It’s one of the toughest, but most important aspects of being a salesperson. It can be disheartening, but it’s what gets the ball rolling. If you’ve got a product to sell, you must have the people to sell it to. Customers aren’t going to fall at your feet, you have to get out and hunt for them.
We’ve put together our top 6 ways you can make the prospecting process go a little smoother:
1. Have a plan
Staring at Google or a dated trade directory for hours will not find you business. You need a concrete plan for prospecting before you even get started. Who will you target? How will you find them? More importantly, what approach are you gong to take? These are some of the most basic sales questions that should be embedded in your mind when you start your hunt for new business.
Having a plan in your mind will save you haphazardly taking each call as it comes, with no clear idea of what you are doing, saying or what you’ve accomplished.
2. Don’t let your emotions take over
We all take things to heart. Being hung up on, having no calls returned and doors slammed in your face can be tough. In fact, it’s downright brutal sometimes. But it comes with the territory. You can’t let your emotions take over and rule your head when prospecting.
If your calls aren’t going too well, why not try another avenue? Speak to marketing and put together an introductory campaign to prospects that you can follow up on. Reach out through social media (see point 6) or even chat to your current customers to source some references. There are ways around the heartbreak – just think outside the box a little.
3. Quality over quantity
Wrapping up another day at the office with 100 plus calls under your belt doesn’t necessarily mean it’s a job well done. I can almost guarantee that some of those 100 calls will be poorly researched, bad quality and, more often than not, won’t result in a sale.
What’s more important to your manager: 100 poorly researched calls or 10 well researched calls? I’d punt for the latter. The closing ratio for 10 ‘perfect fit’ calls will be far superior to the 100 ‘milkround’ calls you’re making to hit your quota for this week. Do your research and make a dozen valuable calls over a hundred pointless ones.
4. Track your progress
It’s important for you to self-manage in order to develop your prospecting technique. To make changes, you have to keep a beady eye on what it is you’re doing. Don’t wait for your boss to tell you how you can improve, be a critical self-starter and take a hard look at your technique. How many calls are you making? How are you approaching those calls? How many of those calls are successful? What are you doing differently in those great calls? What do your colleagues do well that you admire?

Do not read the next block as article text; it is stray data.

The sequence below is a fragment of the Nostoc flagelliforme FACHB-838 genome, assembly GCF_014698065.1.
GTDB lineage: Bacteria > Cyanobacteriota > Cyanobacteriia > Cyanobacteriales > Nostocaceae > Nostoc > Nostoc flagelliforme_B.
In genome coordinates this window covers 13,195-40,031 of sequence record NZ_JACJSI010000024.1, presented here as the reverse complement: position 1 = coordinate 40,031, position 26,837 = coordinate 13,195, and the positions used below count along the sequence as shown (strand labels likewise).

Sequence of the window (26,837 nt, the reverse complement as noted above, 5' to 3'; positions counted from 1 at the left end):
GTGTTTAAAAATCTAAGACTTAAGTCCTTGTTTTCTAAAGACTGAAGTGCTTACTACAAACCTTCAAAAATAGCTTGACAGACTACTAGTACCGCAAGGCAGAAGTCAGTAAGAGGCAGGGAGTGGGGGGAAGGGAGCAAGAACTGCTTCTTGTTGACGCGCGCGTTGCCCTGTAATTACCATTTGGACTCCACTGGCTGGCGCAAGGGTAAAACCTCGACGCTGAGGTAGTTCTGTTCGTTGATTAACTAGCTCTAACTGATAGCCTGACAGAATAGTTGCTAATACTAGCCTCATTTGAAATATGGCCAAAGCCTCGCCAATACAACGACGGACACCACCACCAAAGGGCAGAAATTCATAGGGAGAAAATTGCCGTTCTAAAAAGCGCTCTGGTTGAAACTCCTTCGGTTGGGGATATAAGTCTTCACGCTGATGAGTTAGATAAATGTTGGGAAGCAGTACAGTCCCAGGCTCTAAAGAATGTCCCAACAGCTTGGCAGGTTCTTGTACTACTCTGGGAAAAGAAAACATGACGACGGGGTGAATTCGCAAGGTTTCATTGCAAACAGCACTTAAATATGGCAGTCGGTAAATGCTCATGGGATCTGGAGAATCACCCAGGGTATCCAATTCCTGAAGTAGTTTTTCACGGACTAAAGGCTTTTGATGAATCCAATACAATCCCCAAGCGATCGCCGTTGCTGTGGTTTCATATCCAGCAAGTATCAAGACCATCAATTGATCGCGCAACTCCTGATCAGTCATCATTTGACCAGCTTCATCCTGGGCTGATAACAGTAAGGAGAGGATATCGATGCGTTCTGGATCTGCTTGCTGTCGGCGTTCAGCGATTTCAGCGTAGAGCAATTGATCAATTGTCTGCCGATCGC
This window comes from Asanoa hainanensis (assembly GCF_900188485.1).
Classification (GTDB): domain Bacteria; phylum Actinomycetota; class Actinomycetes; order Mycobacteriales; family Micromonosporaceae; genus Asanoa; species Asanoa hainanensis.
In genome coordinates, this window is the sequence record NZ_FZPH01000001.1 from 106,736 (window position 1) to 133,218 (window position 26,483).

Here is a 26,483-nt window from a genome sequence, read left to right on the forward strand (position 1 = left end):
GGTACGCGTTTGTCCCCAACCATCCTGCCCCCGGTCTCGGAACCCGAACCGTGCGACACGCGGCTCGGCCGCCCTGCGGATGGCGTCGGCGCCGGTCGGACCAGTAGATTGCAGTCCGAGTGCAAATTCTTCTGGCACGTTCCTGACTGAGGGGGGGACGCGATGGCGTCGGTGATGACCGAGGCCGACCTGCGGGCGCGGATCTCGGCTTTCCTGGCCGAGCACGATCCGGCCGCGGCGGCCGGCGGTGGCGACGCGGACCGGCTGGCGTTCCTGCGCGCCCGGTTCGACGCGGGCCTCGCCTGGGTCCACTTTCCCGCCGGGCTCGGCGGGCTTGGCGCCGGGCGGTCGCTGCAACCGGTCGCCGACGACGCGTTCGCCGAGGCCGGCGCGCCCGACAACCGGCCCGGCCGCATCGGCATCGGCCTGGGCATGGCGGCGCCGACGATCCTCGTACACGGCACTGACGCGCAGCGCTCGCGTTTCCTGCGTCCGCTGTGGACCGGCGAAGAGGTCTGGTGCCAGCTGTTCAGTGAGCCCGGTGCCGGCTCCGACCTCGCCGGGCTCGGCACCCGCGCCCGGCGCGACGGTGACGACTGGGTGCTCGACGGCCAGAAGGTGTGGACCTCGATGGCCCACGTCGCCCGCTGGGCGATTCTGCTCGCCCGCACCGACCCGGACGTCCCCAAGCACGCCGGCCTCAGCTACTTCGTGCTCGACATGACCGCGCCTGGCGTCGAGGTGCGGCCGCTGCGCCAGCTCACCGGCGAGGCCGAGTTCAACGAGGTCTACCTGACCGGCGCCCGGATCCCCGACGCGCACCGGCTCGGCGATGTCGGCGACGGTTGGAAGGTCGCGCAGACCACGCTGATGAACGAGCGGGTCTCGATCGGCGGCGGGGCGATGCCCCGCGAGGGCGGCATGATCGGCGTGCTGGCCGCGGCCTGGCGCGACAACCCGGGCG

You can monitor your patterns and figure out what works well and what doesn’t. Keep a tally of your best calls and, if you can, listen back to them. Modify your script regularly to incorporate what works well.
5. Stay motivated
Making 30 calls and no progress isn’t the best motivator. We’ve all been there, on the verge of giving up and throwing in the towel. If you’re new to the sales game, this can be a particularly trying time and can really dent your enthusiasm.
But put the phone down and take a break. Go for a wander, get a coffee and clear your head for 20 minutes. Don’t get stuck in a rut of dial tones and telephone calls. Get back to your desk feeling refreshed and ready to take on the world. You’ll have a mind clear of negative thoughts and your next call may be one of your best so far today.
6. Be social!
We’ve written a number of articles about social media for salespeople, and we’ll add some links to them at the bottom, but if there’s one piece of advice we’d give you on social media for prospecting it’s this: use social media to flip the prospecting process on its head. What I mean by that is you can be social with a prospect and talk to them about their problems before pitching to them.
Learning a prospect’s problems before pitching is great because it can save everyone involved so much time; you won’t waste time pitching to people who aren’t a fit, and they won’t waste time listening! Being social will help you to learn a prospect’s problems before you pitch, you can tailor it to them, which should come naturally enough when you know exactly how your product or service can solve their issues.